Today I have seriously started exploring the job opportunities with Spanish companies. I have met with one of the headhunters on the local market, and his greatest sentiment is that Spanish people are not interested in leaving the country and go work overseas. This is all flattering news for me, of course, as I am as internationally mobile and flexible as ever, but not for the Spanish economy. As far as I understand, it is not a matter of educaiton or training. Well, partially, it is, but there are many Spaniards who speak good English and hence theoretically can do business living in other countries - it is Spain that they are so unwilling to leave.

I faced this problem once, trying to get people from Cape Town to move for work to Johannesburg or Durban in South Africa. There is something that the Table Mountain does to them that they become virtually untransferrable, and even if you manage to convince them to leave their beloved domicile close to the ocean (at a premium, make no mistake about it!), they will find a way to get back there in a couple of years.

Researching the topic, I have found this article published a few years ago, but it still holds true for many Spaniards:

Where Are Spanish Companies Headed?

Nowadays, Spanish companies like Zara (Inditex), Telefónica and Santander do not need any letters of introduction. It wasn’t always that way. Over the last decade, Spain has gone from being a net recipient of foreign investment to a country that has growing significance as an investor in foreign markets. Indeed, Spain has become the eighth-ranked investor in the world, behind only the U.S., the U.K., France, Germany, Hong Kong, the Netherlands and Switzerland. Over the past two years, Spain has overtaken Canada and Japan. The Circulo de Empresarios (Businessmen’s Circle) in Spain joined with the Wharton School to take the pulse of the Spanish enterprise in the global environment. The two organizations recently published the annual 2007 edition of “The Globalization of the Spanish Corporation.”
The report also provides results of a new survey about the most outstanding foreign investments made by Spanish companies in 2006. The award winners were Acciona’s investment in Australia, where it is constructing the Waubra wind power park; Ebro Puleva’s acquisition of the Minute Rice chain; the acquisition by Ferrovial of BAA, the British airport management firm; the arrival of Santander in the U.S., where it acquired Sovereign Bank; and Telefonica’s purchase of O2, the British cellular operator.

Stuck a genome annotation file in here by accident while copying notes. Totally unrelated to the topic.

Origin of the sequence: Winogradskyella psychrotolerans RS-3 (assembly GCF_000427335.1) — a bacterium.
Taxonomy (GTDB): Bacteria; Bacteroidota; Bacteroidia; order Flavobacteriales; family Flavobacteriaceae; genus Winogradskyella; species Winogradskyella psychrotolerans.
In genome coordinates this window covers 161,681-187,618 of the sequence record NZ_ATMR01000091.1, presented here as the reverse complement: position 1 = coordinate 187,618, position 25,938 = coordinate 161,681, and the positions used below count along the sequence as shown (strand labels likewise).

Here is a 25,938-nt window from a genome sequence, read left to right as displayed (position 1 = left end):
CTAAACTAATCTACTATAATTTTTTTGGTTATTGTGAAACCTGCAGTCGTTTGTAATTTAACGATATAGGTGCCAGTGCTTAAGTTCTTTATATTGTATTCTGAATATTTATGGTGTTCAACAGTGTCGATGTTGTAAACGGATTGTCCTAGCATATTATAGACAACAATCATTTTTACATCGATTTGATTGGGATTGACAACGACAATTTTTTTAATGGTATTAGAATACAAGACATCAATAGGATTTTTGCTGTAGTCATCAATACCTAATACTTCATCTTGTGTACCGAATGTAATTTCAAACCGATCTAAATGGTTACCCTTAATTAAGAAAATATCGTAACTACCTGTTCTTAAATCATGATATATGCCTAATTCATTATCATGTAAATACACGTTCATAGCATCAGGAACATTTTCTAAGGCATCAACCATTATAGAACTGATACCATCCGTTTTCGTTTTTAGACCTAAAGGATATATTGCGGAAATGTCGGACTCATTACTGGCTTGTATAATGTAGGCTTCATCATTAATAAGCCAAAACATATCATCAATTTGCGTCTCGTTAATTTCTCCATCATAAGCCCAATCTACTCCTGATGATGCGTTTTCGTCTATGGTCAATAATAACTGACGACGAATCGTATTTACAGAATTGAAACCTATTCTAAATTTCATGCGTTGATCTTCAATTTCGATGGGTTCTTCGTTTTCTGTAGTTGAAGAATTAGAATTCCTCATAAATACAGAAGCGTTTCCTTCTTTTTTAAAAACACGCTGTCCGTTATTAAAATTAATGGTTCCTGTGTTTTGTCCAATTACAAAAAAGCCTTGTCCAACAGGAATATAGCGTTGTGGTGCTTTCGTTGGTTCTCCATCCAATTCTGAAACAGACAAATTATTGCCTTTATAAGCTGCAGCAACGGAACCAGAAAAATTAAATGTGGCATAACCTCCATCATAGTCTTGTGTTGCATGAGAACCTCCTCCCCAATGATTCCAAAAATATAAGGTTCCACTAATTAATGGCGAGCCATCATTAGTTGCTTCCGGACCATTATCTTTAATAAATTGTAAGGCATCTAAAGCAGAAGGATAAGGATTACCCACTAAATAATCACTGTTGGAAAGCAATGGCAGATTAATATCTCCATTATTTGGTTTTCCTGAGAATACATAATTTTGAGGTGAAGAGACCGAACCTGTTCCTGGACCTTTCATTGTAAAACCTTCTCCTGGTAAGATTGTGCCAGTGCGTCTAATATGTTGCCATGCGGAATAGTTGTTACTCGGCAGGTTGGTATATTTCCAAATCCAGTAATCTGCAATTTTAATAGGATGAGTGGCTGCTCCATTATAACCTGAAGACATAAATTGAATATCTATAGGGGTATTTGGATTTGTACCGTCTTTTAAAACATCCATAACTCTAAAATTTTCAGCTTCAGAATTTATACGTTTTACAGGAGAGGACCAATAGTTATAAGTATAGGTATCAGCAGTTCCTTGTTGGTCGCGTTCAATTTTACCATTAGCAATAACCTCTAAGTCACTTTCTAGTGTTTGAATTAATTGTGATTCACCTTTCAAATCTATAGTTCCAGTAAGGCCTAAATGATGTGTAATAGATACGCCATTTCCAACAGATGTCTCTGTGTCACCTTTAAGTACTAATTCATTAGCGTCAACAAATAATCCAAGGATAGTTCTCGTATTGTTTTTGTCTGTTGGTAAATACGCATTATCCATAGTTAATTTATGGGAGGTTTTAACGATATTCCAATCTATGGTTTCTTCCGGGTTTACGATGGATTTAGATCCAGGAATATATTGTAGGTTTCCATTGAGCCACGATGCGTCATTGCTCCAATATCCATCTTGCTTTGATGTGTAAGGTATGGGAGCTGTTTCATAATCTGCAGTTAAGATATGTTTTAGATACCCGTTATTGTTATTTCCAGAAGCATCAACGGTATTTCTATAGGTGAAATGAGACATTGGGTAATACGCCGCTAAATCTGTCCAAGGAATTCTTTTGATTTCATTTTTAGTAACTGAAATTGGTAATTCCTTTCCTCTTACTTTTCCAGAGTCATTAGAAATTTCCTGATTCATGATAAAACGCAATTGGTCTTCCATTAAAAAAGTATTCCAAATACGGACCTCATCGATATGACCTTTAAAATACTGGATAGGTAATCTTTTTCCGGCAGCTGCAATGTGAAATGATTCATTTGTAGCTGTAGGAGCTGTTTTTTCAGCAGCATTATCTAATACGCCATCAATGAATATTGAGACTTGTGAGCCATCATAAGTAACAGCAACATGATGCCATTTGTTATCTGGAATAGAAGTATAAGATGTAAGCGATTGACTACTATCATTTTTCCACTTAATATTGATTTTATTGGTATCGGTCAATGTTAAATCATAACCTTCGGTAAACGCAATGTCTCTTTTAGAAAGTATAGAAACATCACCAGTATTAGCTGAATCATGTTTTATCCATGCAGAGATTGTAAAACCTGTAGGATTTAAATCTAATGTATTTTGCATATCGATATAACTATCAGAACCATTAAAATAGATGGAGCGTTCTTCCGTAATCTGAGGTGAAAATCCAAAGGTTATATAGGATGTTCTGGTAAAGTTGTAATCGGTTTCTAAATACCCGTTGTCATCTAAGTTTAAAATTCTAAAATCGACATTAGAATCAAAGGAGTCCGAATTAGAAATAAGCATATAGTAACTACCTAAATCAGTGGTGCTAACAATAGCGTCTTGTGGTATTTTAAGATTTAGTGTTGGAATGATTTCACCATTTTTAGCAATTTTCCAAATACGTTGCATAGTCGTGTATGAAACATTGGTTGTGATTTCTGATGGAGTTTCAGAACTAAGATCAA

Universia-Knowledge@Wharton spoke with the report’s author, Mauro F. Guillén, a management professor and the director of the Lauder Institute at Wharton, and Belén Romana García, who heads the Circulo’s economics department. The goal was to explore the achievements and challenges presented by globalization in the past, present and future.
Universia-Knowledge@Wharton: What factors were responsible for transforming Spain from a net recipient of foreign investment into a country that has growing influence abroad?
Belén Romana: It is a logical consequence of the fact that Spain has undergone an almost unforeseeable economic and social transformation that has had enormous significance. In the realm of economics, the most important thing was the opening of foreign markets: The entry into the European Community (1986), the establishment of a single [European] market (1993) and the adoption of the euro (1999). All this led to a change in the country’s economic structure by quickly introducing a large dose of competition into Spanish markets. This process permitted Spanish companies to make experiments at home before going abroad. [This happened, for example,] in the financial sector … and also in the infrastructure sector. Over the years, Spanish companies have learned how to compete for managing, financing and constructing infrastructure projects. All of the changes in the Spanish economy are associated with opening its economy to the world. We Spaniards do not improve ourselves simply on our own. Instead, we are compelled to open ourselves to risks that come from outside Spain. And when we do that, the Spanish economy has a great capacity to react.